User-generated products create greater value for companies, not just through creating better products, but by adding to the brands’ intangible value – consumers associate more positively with user-designed products through a kind of “vicarious identification” (2015: 1978) with the user-designers. However, the process also works in reverse if users feel too dissimilar to the social group of participating users.
Dahl et al. were concerned here with extending the literature that provides us with a deeper understanding of the motivations of consumers to become involved in user design in some capacity. This is done primarily by addressing when and why consumer perceptions of user-driven firms might change the relationship consumers develop with the firm (i.e. the firm’s market philosophy -> consumer/user identification with the firm -> product preference, controlling for product attribute perceptions). In other words, how can a firm’s market philosophy (user-driven versus design-driven) influence how a consumer identifies with an institution and how does this identification change consumer preferences in the market (2015: 1979).
The studies articulated here draw on social identity theory developed by Turner (Turner 1986), which can loosely be defined as “the shared categorical self”; social categorizations of self and others that define the individual in terms of his or her shared similarities with other members of certain social categories in contrast with other categories. Social identity theory broadly argues that our identity is not only formed on the basis of our own values and achievements but also on the basis of those of relevant others: people with whom we identify (Cialdini et al. 1976).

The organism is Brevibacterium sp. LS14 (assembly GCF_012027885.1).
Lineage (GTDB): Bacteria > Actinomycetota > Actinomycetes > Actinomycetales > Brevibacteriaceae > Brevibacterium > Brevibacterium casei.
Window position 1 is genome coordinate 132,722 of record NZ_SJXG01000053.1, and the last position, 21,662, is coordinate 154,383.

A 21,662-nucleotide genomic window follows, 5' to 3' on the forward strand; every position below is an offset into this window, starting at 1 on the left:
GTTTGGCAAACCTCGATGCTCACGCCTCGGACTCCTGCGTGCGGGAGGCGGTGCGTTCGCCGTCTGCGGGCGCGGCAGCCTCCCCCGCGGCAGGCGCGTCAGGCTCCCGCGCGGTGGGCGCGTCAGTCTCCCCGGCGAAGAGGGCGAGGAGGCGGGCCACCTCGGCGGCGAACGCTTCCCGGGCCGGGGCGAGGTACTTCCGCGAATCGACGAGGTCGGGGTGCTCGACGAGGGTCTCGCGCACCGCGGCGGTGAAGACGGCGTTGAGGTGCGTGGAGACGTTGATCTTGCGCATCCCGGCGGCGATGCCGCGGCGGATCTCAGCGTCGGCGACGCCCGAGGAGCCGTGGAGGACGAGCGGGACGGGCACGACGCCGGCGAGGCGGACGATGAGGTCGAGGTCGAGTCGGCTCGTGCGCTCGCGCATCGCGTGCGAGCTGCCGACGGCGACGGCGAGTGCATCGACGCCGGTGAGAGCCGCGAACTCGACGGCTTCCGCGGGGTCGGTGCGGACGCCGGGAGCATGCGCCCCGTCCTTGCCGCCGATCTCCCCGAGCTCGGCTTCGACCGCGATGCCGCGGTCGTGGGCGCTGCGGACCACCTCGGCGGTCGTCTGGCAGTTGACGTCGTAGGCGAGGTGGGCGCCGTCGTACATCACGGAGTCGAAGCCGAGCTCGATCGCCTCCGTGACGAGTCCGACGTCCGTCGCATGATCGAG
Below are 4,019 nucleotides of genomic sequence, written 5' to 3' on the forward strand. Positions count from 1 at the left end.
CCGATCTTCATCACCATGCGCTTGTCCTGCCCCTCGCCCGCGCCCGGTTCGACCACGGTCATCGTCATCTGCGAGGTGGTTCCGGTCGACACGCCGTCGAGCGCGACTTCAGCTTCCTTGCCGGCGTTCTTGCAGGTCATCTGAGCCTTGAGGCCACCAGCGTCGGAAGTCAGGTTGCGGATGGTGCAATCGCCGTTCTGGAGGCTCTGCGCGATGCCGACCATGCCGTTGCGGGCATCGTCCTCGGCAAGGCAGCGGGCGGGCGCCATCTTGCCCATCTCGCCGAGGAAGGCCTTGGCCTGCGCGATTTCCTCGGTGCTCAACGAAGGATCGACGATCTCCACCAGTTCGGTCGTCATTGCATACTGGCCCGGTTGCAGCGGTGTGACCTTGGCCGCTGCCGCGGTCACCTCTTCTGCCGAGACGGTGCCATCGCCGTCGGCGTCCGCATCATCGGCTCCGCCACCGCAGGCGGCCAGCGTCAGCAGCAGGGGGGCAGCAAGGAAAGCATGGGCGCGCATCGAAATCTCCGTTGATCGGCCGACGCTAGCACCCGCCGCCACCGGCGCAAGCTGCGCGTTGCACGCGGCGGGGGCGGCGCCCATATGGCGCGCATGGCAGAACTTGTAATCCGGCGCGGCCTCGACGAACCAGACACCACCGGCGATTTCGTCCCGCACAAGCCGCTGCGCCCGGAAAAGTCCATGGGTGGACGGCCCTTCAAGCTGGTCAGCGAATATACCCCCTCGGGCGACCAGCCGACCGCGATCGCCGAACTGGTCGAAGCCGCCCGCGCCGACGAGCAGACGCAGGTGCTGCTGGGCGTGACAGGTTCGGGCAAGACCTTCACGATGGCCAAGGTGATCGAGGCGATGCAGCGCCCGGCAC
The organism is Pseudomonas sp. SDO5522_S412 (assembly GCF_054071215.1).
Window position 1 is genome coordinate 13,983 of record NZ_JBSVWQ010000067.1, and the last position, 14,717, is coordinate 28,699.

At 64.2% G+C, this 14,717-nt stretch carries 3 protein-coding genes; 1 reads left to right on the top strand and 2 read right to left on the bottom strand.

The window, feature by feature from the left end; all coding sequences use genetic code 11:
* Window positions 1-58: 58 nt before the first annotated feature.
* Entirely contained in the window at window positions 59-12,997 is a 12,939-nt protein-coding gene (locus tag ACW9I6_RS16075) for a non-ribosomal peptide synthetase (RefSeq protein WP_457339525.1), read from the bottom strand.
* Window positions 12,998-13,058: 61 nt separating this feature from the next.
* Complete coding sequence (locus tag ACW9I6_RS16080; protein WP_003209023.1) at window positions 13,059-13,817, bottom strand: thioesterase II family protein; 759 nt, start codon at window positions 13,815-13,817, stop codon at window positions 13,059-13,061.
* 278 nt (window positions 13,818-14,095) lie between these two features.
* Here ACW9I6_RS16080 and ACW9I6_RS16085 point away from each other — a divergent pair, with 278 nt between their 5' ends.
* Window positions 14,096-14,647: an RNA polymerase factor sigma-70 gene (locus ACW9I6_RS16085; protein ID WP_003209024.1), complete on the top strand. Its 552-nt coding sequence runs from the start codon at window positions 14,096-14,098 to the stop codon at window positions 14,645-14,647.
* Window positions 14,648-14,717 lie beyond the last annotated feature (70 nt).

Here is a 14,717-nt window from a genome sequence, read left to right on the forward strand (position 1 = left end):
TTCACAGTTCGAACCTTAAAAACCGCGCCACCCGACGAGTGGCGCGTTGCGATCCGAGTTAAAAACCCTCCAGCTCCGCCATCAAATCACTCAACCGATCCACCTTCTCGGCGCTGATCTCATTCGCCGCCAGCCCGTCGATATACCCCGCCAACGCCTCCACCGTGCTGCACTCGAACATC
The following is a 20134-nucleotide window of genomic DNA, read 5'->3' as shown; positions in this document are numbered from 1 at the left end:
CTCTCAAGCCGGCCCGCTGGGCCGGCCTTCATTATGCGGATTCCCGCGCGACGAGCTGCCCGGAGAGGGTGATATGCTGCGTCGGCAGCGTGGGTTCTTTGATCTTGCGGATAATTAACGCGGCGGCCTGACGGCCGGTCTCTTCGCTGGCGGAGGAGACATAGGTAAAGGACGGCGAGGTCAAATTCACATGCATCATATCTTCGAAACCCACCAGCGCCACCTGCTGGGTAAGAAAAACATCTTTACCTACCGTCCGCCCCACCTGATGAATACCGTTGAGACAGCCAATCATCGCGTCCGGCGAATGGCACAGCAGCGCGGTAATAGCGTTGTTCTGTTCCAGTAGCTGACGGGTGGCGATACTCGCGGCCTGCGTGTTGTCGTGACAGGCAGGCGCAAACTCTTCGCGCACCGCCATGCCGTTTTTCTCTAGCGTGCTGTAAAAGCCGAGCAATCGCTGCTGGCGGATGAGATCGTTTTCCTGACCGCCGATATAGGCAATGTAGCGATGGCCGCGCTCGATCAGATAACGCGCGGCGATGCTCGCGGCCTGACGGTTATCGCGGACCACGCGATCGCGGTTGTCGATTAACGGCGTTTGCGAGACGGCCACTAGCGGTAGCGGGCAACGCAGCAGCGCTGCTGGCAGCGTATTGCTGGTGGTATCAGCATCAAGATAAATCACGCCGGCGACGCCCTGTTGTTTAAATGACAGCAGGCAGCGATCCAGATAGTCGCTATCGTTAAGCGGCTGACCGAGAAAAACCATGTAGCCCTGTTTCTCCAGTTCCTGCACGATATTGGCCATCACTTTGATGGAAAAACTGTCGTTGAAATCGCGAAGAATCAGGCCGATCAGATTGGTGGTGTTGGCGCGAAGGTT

Importantly, any accomplishments by these relevant “others” might affect the perception of our own identity. If a female is awarded the Nobel Prize, for example, other females can be observed to activate their female self-identity, which in turn makes them feel flattered by the prize—in a way, a relevant other’s achievement becomes their own achievement (Cialdini et al. 1976). We see this all the time, particularly with respect to national sporting competitions like the Olympic Games, whereby the success of an entire nation can be based on the performance of a handful of single individuals who stand to represent it. By the same logic, therefore Dahl et al. hypothesized that a firm’s market philosophy triggers an important identity-relevant attribution in a consumer; consumers are empowered by like-minded others, form a stronger identification with the firm itself (2015: 1980).
Dahl et al. set out to accomplish three major projects with their work here:
- To disentangle the effect of identification from the effects of products (i.e. effects created by objective differences in the products themselves)
- To provide insight as to why consumers can identify more strongly with user-driven firms
- To enable the prediction of when effects of social identification are likely to be less pronounced.
Across three studies, Dahl et al. came to a number of interesting conclusions.
- An analysis of variance (ANOVA) with product preference as the dependent variable and the firm philosophy factor as the independent variable shows that if a firm is described as a user-driven firm, respondents demonstrate a significantly stronger preference for the firm’s products than if that firm is described as a designer-driven firm.